• Common Airborne Processing System (CAPS) 2.0: Data Reduction Software on a Personal Computer (PC)

      Hunt, Trent W.; TYBRIN Corporation; Eglin Air Force Base (International Foundation for Telemetering, 1997-10)
      CAPS 2.0 provides a flexible, PC-based tool for meeting evolving data reduction and analysis requirements while supporting standardization of instrumentation data processing. CAPS 2.0 will accept a variety of data types including raw instrumentation, binary, ASCII, and Internet protocol message data and will output Engineering Unit data to files, static or dynamic plots, and Internet protocol message exchange. Additionally, CAPS 2.0 will input and output data in accordance with the Digital Data Standard. CAPS 2.0 will accept multiple input sources of PCM, MIL-STD-1553, or DDS data to create an output for every Output Product Description and Dictionary grouping specified for a particular Session. All of this functionality is performed on a PC within the framework of the Microsoft Windows 95/NT graphical user interface.
    • Mission Integrated Decommutation and Analysis System (MIDAS): Extracting Data from Digital Tape Recordings on a PC

      Thornberry, Lewis; Lake, Phyllis; Lawrence, Ben-z; Eglin Air Force Base (International Foundation for Telemetering, 1997-10)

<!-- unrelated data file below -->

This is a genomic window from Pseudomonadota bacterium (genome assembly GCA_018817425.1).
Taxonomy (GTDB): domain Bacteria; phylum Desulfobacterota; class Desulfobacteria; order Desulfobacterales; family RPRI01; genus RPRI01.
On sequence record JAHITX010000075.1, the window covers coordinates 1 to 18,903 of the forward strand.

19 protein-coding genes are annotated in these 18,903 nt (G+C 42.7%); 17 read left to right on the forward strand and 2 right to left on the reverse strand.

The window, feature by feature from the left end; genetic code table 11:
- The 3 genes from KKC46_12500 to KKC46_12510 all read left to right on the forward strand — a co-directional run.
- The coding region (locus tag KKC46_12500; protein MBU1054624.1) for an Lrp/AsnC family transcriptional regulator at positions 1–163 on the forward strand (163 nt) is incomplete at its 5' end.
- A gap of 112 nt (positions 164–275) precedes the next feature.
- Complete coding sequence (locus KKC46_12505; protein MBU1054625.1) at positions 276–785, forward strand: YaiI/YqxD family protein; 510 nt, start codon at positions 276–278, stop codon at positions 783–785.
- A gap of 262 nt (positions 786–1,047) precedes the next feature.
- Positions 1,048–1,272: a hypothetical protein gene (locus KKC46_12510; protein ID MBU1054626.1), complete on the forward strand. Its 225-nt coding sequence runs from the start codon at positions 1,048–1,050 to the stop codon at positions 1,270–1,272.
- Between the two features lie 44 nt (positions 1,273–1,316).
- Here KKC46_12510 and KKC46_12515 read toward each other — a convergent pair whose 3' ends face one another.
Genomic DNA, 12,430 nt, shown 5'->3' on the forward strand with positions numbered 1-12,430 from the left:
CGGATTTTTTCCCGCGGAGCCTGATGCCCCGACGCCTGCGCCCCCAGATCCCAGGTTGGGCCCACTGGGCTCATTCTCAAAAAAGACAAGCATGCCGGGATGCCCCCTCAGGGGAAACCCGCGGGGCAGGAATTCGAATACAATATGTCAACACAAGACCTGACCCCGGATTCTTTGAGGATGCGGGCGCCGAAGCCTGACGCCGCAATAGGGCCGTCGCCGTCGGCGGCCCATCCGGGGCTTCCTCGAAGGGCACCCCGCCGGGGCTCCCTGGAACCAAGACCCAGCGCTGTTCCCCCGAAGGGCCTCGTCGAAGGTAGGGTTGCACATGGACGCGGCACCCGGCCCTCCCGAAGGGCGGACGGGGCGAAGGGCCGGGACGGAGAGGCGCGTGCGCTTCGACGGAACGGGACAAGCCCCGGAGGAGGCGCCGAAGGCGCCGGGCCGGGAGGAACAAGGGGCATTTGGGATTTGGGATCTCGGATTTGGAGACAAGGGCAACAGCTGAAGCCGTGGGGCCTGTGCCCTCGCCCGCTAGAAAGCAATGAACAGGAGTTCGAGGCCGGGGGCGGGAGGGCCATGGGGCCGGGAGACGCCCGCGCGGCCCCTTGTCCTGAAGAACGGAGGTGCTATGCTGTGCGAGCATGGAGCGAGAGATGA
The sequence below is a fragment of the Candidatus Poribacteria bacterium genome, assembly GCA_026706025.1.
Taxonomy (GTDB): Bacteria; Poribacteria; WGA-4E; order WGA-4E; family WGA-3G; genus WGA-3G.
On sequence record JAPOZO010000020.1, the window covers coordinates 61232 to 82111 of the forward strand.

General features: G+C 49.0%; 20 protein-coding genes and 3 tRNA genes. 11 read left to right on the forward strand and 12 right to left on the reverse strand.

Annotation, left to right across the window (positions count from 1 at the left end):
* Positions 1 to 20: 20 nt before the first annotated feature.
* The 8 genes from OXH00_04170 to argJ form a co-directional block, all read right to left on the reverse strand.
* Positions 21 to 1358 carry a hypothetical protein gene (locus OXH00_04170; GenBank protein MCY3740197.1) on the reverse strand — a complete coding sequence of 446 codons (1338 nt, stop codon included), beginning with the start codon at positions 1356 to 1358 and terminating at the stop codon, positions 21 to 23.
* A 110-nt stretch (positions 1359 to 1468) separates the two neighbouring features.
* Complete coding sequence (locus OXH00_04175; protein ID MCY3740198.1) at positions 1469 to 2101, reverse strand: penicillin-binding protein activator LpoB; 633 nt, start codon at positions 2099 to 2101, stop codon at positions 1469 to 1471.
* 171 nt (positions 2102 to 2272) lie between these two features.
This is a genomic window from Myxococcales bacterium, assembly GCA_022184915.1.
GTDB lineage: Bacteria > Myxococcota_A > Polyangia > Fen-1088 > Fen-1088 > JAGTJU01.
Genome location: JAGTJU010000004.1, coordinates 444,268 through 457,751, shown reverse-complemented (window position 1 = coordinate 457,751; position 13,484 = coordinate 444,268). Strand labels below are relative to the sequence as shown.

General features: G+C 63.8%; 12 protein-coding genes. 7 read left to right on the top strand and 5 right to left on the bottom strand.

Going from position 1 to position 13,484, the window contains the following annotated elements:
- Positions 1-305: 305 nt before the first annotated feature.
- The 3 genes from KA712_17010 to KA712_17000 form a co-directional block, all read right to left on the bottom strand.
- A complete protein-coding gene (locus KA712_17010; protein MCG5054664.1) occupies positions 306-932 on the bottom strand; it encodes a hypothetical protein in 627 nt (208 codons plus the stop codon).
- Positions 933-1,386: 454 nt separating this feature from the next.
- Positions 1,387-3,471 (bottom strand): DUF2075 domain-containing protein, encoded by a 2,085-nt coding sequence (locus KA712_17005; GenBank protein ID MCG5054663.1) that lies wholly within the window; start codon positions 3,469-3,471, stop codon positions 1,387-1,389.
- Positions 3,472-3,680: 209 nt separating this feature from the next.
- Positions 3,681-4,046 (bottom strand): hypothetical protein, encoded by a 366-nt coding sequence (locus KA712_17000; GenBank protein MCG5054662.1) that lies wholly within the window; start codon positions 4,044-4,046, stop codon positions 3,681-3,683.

This paper presents the Mission Integrated Decommutation and Analysis System (MIDAS), a multi-threaded, multi-processing application developed in Microsoft Visual C++ for Windows NT by the Air Force Development Test Center (AFDTC) Eglin AFB, Florida. The primary function of MIDAS is to support post-test processing of instrumentation data by decommutating, logging, and reporting MIL-STD-1553B or pulse code modulated (PCM) encoded data extracted from MARS-II digital tape recordings. MIDAS processes multiple data streams from a single recording, and can process multiple recordings in parallel. MIDAS also serves as a diagnostics tool for investigating data processing anomalies reported during normal production runs. MIDAS is part of an integrated suite of applications developed to provide AFDTC development test and operational test customers with quickly delivered, high-quality data products. Software development is underway to support the processing of Digital Data Acquisition and On-Board Recording Standard (DDAS) packetized telemetry data. DDAS is derived from the Consultative Committee for Space Data Systems (CCSDS) standard. [MARS-II is the digital acquisition and recording system supported by MIDAS. MARS-II was developed by DATATAPE, Incorporated, Pasadena, California. It records up to 20 gigabytes of mission data across as many as eight channels of MIL-STD-1553B or PCM encoded data. Digital recording technology provides an alternative to traditional analogbased telemetry ground systems.]

      Gross, Jeffrey; Keller, G. E., Jr; ViaSat Inc.; Eglin Air Force Base (International Foundation for Telemetering, 1997-10)